From the VR Fish Desk
  |  First Published: April 2011

VRFish – The Victorian Recreational Fishing Peak Body, representing the Victorian Recreational Fishing Community, welcomes the report into Marine Parks in Victoria released by the Victorian Auditor-General’s Office (VAGO).

The report clearly shows that Marine Parks and their managers have totally failed to achieve the benefits to the marine environment claimed. However the problem should not be entirely lumped on the managers of a system that, in reality, cannot be effectively managed.

The ideals surrounding marine protected areas just do not work and should be abandoned in favour of a broader and much more effective system of management that extends from the catchment to the coast.

As highlighted in VAGO report, the marine environment has no tangible boundaries between protected areas and the other marine areas indicating the ideals behind pockets of ‘marine protection’ is very limited and cannot ever be truly effective.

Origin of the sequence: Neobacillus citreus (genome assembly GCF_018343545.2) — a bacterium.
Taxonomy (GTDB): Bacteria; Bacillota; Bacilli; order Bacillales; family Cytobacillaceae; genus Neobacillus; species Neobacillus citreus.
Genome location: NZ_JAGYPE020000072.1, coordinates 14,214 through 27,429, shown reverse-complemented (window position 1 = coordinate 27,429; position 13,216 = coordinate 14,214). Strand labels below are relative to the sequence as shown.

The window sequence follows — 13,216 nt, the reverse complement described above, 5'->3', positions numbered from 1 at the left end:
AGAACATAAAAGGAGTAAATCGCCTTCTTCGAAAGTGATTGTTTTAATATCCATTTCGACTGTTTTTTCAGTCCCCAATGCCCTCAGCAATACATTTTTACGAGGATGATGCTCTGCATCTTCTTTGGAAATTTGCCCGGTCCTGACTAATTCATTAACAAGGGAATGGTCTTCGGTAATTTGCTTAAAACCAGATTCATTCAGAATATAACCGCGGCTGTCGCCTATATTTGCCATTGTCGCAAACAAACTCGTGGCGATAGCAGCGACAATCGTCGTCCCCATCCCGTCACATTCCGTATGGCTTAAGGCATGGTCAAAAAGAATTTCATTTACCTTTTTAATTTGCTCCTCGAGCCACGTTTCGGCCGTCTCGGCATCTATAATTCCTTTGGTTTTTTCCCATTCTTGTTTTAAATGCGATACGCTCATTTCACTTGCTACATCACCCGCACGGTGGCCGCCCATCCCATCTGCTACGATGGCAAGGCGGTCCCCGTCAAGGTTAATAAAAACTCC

The VAGO report went on to say “the most effective way to manage environmental threats is through integrated policy and planning that considers the whole marine environment and involves the key stakeholders involved in its management”

The call, in the lead up to the Victorian state election of 2010, from environmental groups to increase the area of the state’s marine environment to be locked-up, cited research from the various state government agencies to justify their claim. The report from the VAGO must certainly bring into question the validity of this research and hence justifies VRFish’s stance to have the plan for extended marine lock-outs squashed.

VRFish call on the Victorian State Government to work with all stake-holders to develop a more holistic approach to the environmental management of our marine areas that would ultimately replace the piecemeal system of Marine Protected Areas that are ineffective and only serve to divide the community.

The government and the people of Victoria have been provided with evidence to suggest a better system of marine environmental management is needed, so now might be the time to investigate and implement a plan for real benefit to our marine environment that includes everyone and excludes nobody.

VRFish welcomes the opportunity implicit in the VAGO findings to work with government, managers, environmental groups and the entire fishing industry for the betterment of Victoria’s marine environments.

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